The Story Behind Couldn't Get It Right by the Climax Blues Band

sleeve of couldn't get it right by the climax blues band

The 1970s were nuts, just completely bonkers; a decade where love and hate mashed into one big ball of war, peace, drugs, full-frontal nudity and acid-spitting guitars. A time and space that was loony.

Sifting through the detritus of those strange and often alarming times, you begin to see shining moments when everything came together perfectly. Climax Blues Band are responsible for one of those moments.

The band’s hit Couldn’t Get It Right, a song from their aptly-titled 1976 album Gold Plated, simply and elegantly summed up life in the mid-70s. The band had already been together nearly 10 years by then, had progressed from a scruffy straight blues outfit from the streets of Stafford to a globe-trotting, multi-faceted modern rock band. With Gold Plated they had hit their stride, and the album fairly throbbed with downtown cool.

While Gold Plated contained many rewards, it was Couldn’t Get It Right that truly rose to the occasion. It was a warm, evergreen slice of pure pop genius full of funky bass, cowbell, and lyrics that dripped with wide-collared cool: ‘Time was drifting, this rock had got to roll/So I hit the road and made my getaway…’ The song reached No.10 in the UK in October ’76 and later No.3 in the US.

It all started in the West Midlands town of Stafford, circa 1967. Singer/songwriter Colin Cooper had just finished his tenure with The Hipster Image, a sax-driven garage-pop band. Looking to get back to his first love, the blues, Cooper got together with some fresh-faced local talent and named his new outfit the Climax Chicago Blues Band. At their inception they were a straight-ahead blues band. By the time they returned to the studio later that year for their follow-up, Plays On, their signature sound – an R&B-tinged, blues-rock hybrid – began to emerge.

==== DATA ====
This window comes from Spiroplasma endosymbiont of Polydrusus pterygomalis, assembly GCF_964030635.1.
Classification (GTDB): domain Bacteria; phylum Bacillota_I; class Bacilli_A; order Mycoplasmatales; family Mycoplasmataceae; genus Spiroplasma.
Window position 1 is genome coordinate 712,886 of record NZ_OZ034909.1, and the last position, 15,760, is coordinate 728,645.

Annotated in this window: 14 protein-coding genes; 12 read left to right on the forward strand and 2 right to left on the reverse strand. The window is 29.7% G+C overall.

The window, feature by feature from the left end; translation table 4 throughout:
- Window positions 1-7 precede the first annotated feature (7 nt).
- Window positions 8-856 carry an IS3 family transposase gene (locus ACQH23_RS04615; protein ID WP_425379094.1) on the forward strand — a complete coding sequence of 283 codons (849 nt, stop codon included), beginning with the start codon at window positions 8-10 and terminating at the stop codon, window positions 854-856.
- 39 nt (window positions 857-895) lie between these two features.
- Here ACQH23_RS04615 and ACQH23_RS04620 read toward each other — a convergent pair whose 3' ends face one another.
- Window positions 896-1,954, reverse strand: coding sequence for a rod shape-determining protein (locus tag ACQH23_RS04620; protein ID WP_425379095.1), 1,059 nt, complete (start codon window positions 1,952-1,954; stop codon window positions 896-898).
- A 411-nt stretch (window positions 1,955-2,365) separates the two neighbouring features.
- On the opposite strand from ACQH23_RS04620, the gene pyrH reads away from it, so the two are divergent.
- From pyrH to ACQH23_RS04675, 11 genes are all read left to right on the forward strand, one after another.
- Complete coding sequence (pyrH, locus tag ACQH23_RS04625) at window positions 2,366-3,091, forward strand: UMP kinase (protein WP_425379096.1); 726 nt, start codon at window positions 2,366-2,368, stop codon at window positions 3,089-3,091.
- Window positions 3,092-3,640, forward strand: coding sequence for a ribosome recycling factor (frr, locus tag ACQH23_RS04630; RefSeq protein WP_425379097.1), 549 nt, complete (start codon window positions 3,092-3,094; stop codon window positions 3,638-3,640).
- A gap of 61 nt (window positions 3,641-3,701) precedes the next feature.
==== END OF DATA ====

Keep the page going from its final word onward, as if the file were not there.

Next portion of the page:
Things picked up quickly for the band from there. After a minor squabble with US band The Chicago Transit Authority (later just plain old Chicago), they shortened their name to the Climax Blues Band and released a slew of seminal albums, including A Lot of Bottle (1970) and Tightly Knit (1971).

Despite their headway, the early 1970s were still a struggle for Climax. They got by the hard way: gigging endlessly. And then came Couldn’t Get It Right.

“The original draft composition was mine,” guitarist/vocalist Peter Haycock says of their breakthrough song. “The band then worked on the arrangement for an afternoon at [drummer] John Cuffley’s place in Milwich, Staffs. Later, Colin honed and added to my lyrics to suit his own deep vocal style during the recording period, including evenings in the hotel in London after the sessions, when we would sit together and work on the lyrics. A good example would be the transition from my original ‘We all went looking for a sign in the middle of the night’ to ‘I kept on looking…’ My original chorus lyric idea was simply about driving around some city in the USA trying to find the Holiday Inn, which despite its brightly illuminated sign became increasingly hard to reach due to one-way systems, etcetera.

“Couldn’t Get it Right was a hit in England, we were on Top Of The Pops, all that. About a year later it went to number three in the States. From 1975 to ’76 was our best year. But a long one.”